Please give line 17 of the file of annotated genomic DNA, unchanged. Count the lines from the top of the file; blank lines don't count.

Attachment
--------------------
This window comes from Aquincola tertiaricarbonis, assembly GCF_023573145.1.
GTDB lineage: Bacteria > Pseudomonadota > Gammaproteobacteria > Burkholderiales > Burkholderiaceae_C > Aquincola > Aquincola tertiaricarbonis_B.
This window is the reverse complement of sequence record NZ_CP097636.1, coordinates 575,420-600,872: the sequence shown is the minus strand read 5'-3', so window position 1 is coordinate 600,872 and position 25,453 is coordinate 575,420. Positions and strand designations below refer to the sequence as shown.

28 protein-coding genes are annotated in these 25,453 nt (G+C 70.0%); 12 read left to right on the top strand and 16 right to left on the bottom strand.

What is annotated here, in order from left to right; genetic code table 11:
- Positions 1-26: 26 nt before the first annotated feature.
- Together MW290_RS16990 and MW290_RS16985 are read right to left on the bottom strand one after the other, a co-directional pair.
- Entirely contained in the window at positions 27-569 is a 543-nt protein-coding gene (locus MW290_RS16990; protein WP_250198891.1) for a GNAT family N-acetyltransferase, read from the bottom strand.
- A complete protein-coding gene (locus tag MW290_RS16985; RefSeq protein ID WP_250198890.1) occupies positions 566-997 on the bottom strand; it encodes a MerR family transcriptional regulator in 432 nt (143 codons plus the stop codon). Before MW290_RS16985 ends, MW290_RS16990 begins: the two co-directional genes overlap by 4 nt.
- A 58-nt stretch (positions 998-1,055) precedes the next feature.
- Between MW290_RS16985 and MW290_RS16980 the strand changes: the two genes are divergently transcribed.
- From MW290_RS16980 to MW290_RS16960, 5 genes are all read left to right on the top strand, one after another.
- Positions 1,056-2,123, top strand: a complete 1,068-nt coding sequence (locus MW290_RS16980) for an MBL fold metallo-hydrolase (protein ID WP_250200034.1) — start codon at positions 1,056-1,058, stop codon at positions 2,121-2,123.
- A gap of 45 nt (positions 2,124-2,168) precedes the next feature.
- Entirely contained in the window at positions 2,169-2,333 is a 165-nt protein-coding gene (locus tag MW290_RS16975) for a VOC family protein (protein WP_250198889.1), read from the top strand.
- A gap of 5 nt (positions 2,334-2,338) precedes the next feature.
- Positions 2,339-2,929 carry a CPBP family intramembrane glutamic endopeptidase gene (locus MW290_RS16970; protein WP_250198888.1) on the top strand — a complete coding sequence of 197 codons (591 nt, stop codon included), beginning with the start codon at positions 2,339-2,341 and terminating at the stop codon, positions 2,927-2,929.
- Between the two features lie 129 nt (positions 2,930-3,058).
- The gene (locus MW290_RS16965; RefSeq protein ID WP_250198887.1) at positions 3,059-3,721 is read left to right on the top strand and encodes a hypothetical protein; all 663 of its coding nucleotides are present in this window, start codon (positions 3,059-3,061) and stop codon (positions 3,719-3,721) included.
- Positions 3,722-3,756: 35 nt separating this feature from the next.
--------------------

- Positions 2,339-2,929 carry a CPBP family intramembrane glutamic endopeptidase gene (locus MW290_RS16970; protein WP_250198888.1) on the top strand — a complete coding sequence of 197 codons (591 nt, stop codon included), beginning with the start codon at positions 2,339-2,341 and terminating at the stop codon, positions 2,927-2,929.